Syria keen to ease tension over jet
Damascus says shooting down of Turkish plane was 'accident' as Ankara talks of 'act of war'
Turkey will this morning announce its response to the shooting down of its warplane by Syrian forces over the Mediterranean Sea.
Officials in Damascus meanwhile sought to defuse tensions with Turkey over the shooting down of the Turkish airplane, insisting that it was "an accident".
As night fell yesterday, the pilots had still not been located. Syrian and Turkish rescue teams were working together in the search for wreckage.
As some Turkish politicians branded the downing of the plane an "act of war", a Syrian government spokesman said the aircraft had been an "unidentifiable object" and that the Syrian military had only realised later that it was a Turkish F4 jet.
"We do not want any tension with Ankara," said Jihad Makdissi, Syria's foreign affairs spokesman in a statement. "Hopefully, we can transcend this issue swiftly... the announcement I have made is Syria's official stance; there is in no way any animosity felt towards Turkey and the Turkish public."
The Turkish government, which has promised a "decisive" response to the incident, is expected to make a statement today, pending the outcome of further inquiries by both countries.
In an interview yesterday, the Turkish president, Abdullah Gul, conceded that the Turkish plane may have crossed into Syrian airspace. But he said there was no reason for the Syrian military to have interpreted the move as a hostile act.
"It is routine for jet fighters to sometimes fly in and out over borders, when you consider their speed over the sea," Mr Gul said. "These are not ill-intentioned things but happen beyond control due to the jets' speed."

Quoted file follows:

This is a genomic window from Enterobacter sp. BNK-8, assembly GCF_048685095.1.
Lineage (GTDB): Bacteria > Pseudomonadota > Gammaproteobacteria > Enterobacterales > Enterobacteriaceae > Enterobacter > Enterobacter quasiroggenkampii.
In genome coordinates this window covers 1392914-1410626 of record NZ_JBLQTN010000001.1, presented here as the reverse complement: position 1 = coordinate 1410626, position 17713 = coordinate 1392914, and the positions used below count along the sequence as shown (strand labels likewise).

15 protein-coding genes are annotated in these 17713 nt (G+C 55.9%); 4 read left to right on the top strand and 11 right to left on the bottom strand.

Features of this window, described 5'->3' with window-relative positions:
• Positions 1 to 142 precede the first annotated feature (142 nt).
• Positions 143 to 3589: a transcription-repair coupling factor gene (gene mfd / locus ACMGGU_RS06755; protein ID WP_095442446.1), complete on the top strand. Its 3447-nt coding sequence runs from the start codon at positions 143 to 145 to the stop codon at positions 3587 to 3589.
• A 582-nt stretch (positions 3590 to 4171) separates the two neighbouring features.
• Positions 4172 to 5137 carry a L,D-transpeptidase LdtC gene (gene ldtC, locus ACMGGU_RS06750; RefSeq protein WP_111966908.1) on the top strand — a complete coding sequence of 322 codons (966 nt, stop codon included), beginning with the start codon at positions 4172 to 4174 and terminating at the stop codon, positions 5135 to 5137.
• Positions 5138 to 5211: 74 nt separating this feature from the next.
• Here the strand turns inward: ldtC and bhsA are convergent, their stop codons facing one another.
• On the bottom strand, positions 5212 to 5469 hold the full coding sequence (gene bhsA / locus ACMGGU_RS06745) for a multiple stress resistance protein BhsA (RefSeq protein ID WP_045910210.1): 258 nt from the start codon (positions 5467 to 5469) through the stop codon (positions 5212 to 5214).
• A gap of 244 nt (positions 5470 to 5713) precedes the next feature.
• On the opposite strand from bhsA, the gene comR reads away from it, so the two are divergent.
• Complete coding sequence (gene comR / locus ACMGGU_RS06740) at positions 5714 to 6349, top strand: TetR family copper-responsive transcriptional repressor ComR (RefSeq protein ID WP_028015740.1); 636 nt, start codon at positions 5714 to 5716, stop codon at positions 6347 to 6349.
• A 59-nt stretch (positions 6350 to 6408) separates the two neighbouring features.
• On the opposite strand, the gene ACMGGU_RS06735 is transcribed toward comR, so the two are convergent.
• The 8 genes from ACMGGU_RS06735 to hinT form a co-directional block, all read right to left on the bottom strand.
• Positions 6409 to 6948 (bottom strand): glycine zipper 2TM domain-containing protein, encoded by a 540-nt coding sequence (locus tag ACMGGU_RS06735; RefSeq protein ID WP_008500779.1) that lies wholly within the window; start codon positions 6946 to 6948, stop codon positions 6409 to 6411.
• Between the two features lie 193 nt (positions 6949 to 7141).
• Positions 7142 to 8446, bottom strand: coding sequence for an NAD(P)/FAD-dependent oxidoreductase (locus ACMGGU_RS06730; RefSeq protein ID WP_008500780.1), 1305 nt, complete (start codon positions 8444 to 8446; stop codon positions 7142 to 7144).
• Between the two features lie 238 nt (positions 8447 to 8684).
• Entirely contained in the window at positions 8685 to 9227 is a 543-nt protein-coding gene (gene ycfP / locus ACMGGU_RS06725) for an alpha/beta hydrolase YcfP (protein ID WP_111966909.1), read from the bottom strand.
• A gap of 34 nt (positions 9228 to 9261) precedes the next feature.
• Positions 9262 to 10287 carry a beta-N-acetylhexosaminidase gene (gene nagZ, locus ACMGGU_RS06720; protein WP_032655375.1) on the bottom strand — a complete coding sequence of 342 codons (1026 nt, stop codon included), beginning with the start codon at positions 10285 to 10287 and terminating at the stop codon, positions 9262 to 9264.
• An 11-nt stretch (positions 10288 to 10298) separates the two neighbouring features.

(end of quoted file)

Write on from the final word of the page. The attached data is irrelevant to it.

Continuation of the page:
The loss of the Turkish plane on Friday has left Western powers fearing that Turkey, which has already angered Damascus by sheltering refugees from the Syrian violence, could be dragged into Syria's escalating civil war.
Mr Gul said: "Whatever is necessary will be done." It was not clear if he was suggesting military retaliation, increased sanctions against Syria or other possible steps.
But Faruk Celik, Turkey's labour and social security minister, said Turkey would retaliate "either in the diplomatic field or give other types of response". He added: "Even if we assume that there was a violation of Syria's airspace -- though the situation is still not clear -- the Syrian response cannot be to bring down the plane. Turkey cannot endure it in silence."
The deputy prime minister Bulent Arinc, added that, contrary to reports, the plane was not a fighter jet but a reconnaissance aircraft.
The Turkish press has reacted relatively cautiously. While some headlines read, "Damascus playing with fire" and, "They will pay for it", overall the coverage displayed less anger than toward attacks by Kurdish rebels in Turkey.
Soli Ozel, a columnist at the Haberturk newspaper and professor of international relations at Istanbul's Kadir Has University, said it was unlikely that the incident would be declared an act of war and that the Turkish government was seeking a way to avoid a further escalation of the crisis.
Turkey closed its embassy in Damascus in March as relations between the two countries deteriorated over the crackdown by President Bashar al-Assad on Syrian protesters. In May, Ankara expelled Syria's diplomats but there is, still a Turkish consulate operating in Aleppo.
Yesterday, Syrian army forces shelled neighbourhoods in the eastern city of Deir al-Zor, killing at least 28 people, mostly civilians.
The fighting came as Mr Assad issued a decree to form a new government, shaking up the cabinet but keeping the heads of the interior, defence and foreign ministries.